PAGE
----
Scrum Master? What are they? What do they do? There are many blog posts around on this topic. Many of them I agree with, but I wanted to take a stab at it myself. You see I am a Scrum Master, it’s one of the ways I define myself. So to all intents and purposes this is what I try to be.
Scrum Master as a Practitioner
With teams becoming more savvy as agile consumers, a Scrum Master needs to have more than just Scrum in his knowledge arsenal. There are no limits to the knowledge from other contexts to which a Scrum Master can pull from. Scrum, Agile, Lean, Kanban, systems thinking, complexity theory, sociology, psychology and psychotherapy, games, comedy, drama, facilitation, listening, negotiation. These are just a handful of areas my work has me looking into in some way to apply beyond the basics frameworks of scrum.
Somehow I can find something, often metaphorical, sometimes literal, that I can learn from and apply to a context. All the while bearing in mind that the tools are useful and varied and don’t have to be applied as designed.
I try to arm people with the knowledge I’ve gleaned and let them decide how best to apply it to their own context problems.
I see Scrum as a very loose set of guidelines within which the creativity of the team can produce something incredible.
Scrum Master as a leader
How do you define a leader? Oxford Dictionaries says this
“The person who leads or commands a group”.
That’s a little stuffy for me and frankly not something I and much of the agile community would agree with. Deming says
“A leader’s job is to help people”.
Perfect, that sounds better. I love helping people & the teams I work with. I’ll do whatever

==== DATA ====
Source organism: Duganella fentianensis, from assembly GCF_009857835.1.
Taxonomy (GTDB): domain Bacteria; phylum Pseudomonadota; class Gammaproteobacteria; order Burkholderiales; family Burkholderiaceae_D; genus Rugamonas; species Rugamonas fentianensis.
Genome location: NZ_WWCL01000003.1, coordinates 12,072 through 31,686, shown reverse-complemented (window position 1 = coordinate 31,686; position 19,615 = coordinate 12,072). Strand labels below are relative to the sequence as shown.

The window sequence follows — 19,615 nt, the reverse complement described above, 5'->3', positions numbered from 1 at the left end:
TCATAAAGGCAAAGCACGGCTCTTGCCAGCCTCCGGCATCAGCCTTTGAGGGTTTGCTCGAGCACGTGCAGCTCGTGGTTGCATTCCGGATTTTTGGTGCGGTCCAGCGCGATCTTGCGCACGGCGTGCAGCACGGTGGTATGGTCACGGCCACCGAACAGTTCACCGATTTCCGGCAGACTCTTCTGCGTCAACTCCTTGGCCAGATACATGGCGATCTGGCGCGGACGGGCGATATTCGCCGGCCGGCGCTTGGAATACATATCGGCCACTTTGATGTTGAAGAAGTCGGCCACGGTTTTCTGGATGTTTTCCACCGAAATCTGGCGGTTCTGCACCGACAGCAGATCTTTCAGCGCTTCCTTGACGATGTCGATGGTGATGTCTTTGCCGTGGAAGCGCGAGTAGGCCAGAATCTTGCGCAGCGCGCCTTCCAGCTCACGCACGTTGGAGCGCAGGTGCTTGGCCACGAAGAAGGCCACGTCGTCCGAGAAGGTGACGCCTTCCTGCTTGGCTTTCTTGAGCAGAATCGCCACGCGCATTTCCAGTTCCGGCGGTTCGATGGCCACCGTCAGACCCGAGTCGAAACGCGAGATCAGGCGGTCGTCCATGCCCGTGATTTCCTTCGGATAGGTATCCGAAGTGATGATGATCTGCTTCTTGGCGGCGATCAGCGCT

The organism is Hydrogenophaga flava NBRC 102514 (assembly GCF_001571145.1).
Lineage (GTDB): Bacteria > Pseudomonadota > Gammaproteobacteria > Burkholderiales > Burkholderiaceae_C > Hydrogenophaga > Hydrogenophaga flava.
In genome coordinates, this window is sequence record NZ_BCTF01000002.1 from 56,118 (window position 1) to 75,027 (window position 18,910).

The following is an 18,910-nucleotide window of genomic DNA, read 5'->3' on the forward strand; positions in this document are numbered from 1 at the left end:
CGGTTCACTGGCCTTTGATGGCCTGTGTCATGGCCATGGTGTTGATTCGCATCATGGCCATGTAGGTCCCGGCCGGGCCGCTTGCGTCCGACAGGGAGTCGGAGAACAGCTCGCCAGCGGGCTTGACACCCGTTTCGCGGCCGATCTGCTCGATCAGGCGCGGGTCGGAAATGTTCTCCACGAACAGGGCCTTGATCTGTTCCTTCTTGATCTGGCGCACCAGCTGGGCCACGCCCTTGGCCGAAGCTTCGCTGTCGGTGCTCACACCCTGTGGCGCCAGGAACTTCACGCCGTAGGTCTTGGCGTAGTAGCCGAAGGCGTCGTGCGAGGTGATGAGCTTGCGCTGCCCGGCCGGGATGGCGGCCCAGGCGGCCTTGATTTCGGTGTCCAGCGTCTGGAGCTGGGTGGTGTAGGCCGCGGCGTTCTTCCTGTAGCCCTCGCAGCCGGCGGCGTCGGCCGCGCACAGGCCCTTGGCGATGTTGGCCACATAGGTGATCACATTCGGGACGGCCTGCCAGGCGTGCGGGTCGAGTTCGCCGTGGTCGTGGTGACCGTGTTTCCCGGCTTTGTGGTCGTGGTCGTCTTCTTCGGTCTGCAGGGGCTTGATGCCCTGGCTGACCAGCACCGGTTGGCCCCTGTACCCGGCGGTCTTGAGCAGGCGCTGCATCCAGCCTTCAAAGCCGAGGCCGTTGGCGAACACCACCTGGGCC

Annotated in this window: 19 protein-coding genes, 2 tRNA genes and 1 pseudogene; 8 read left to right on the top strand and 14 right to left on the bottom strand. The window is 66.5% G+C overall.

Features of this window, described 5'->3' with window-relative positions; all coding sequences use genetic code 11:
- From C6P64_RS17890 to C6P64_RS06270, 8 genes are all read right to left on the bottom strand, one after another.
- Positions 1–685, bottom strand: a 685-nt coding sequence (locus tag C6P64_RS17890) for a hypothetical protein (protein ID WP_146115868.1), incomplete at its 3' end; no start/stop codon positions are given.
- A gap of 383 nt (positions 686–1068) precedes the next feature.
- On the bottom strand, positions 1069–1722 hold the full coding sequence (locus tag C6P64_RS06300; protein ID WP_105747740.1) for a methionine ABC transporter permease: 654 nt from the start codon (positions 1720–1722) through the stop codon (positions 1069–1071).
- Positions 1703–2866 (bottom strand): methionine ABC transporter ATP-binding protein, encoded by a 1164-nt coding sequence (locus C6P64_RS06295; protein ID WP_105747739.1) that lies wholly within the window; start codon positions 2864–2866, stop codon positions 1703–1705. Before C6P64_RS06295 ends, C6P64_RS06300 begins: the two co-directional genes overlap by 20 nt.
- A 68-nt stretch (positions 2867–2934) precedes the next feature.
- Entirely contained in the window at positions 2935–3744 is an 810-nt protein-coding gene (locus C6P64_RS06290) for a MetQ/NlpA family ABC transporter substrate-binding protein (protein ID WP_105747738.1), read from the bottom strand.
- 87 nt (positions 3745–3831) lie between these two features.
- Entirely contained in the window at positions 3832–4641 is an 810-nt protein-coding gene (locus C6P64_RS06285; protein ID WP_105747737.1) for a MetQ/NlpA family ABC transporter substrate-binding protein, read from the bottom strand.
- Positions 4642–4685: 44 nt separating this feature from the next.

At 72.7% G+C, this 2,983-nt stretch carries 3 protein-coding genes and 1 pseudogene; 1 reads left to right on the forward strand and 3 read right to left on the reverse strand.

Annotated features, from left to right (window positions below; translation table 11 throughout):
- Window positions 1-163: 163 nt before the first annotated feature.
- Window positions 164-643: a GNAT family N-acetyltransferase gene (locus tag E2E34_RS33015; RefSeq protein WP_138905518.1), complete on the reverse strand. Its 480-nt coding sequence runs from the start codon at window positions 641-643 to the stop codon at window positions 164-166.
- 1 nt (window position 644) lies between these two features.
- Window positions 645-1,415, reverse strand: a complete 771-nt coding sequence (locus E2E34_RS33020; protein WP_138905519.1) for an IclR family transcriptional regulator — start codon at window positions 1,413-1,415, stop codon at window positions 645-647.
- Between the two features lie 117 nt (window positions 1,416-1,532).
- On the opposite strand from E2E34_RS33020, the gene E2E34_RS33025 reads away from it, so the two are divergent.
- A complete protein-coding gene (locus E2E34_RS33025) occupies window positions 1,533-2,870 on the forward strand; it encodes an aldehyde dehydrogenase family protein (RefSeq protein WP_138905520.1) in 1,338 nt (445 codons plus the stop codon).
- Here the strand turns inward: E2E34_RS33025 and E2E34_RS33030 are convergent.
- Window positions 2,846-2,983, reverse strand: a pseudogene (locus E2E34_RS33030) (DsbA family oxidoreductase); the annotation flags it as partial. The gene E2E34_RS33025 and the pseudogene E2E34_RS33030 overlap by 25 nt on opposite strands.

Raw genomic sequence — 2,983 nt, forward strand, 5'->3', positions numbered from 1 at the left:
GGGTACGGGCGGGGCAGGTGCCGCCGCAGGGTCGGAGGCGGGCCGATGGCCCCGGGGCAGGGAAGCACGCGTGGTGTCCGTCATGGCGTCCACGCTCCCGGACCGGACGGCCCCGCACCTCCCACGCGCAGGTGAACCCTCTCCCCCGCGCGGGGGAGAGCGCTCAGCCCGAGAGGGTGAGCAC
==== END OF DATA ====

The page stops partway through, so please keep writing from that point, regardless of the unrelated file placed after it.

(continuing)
I can to provide an environment that gives the team autonomy, supports their needs, failures and learning. I’ll help them to solve problems rather than provide solutions.
I’ll be their conscience and remind them when they veer from their moral, ethical or practical code.
Scrum Master as a Coach or Mentor
Easy one right? It’s just telling people how to do something they don’t know..
Wrong. I’m no expert on the subject of coaching, but the little I do know suggests that’s not it. Something I often see from new, inexperienced or simply bad Scrum Masters.
I was taught it as having aspects of motivational, educational and consultive dialogs with people.
I try to be non judgmental, open to all ideas and try to build on them rather than block them or disregard them. I see it as being a listening, questioning exploratory activity that helps the person or persons being coach come to their own conclusions and decisions. If I do make suggestions, I ask the recipient that if they accept the suggestion they must take responsibility for it’s implementation. Sometimes it may be as simple as showing someone a skill or technique they didn’t know, other times it will be exploring ideas and seeing what emerges.
Scrum Master as a Therapist
Honestly, Therapist! The longer I do this job, the more I come to believe that psychotherapy has a huge part to play in our working and non working lives. Culturally it can take many forms that have changed over the socio-historic timeline. Confessional, (at one time a public activity), Marriage Guidance, Ritual Exorcism, they are all forms of therapy at some point. They are all methods of dealing with our problems.
Scrum teams have many, infinitely varied problems. A bit like the coaching facet, I see the Scrum Master as someone that helps the team work through the problem rather than ‘fix’ it for them. Teach a man to fish, not give a man a fish.